XtraPix: Universal Non-Japanese Motorcycles - First Look

Ducati Multistrada 1100 vs. Triumph Tiger 1050.

XtraPix: Universal Non-Japanese Motorcycles - First Look

XtraPix: Universal Non-Japanese Motorcycles - First Look

It’s never too promising a start to your riding day when you approach your motorcycle in the early morning to find ice on the saddle. The expectation is at least that the temperature can only go up, but that first step of applying your fundament to the vehicle-interface unit doesn’t bode well.

At least with the Ducati Multistrada and Triumph Tiger 1050, the general demeanor of the machinery is of broadband capability and a degree of fun limited only by your imagination and, perhaps, the degree of insulation your gear provides.

The frost was gone quickly, and while the biting cold lasted a bit longer, this middle point of our 750-mile central California tour turned into a sunny perfect day on the road. What is nice about these bikes is that they suggest a peeling away from the herd, like when you go on vacation somewhere during the off-season. The place is still the place, but you get a better sense of the local culture, don’t have to wait in line so much and all the rates are cheaper. Adventure-tourers aren’t as comfortable as full-on sport-tourers nor as fast as all-out sportbikes, but the music of the road plays out on these capable instruments as it can with few other types of motorcycles. They offer just enough of everything to survive—and even thrive in—anything. So even with a cold ass, you have a warm spirit.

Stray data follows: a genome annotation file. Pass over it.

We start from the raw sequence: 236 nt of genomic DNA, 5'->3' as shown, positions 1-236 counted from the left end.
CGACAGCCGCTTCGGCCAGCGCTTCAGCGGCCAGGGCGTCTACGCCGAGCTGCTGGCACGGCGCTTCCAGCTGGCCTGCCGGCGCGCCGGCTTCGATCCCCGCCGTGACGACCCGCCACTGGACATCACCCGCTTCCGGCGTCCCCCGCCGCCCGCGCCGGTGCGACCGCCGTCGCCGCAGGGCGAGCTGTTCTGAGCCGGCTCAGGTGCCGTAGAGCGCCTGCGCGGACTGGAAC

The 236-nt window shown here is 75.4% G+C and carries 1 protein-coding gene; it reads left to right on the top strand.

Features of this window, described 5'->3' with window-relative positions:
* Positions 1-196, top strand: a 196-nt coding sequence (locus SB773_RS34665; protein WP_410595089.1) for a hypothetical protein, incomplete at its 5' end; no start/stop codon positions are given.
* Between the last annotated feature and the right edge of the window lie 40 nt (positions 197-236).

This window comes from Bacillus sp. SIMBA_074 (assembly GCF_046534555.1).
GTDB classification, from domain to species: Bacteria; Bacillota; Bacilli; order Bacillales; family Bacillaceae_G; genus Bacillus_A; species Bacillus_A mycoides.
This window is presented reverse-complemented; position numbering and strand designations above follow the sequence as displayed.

A comfortable seat and smooth engine make the Tiger a good road bike.

Waves of asphalt soften life?s ups and downs.

Multistrada?s new 1100cc desmo V-Twin makes great power and torque.

Adventure starts on a narrow winding road. Bumps over the next 14 miles are no problem with Tiger and Multistrada long-travel suspension.

Triumph?s aggressive chassis geometry makes steering light and precise.

Multistrada offers quick steering and lots of lean angle.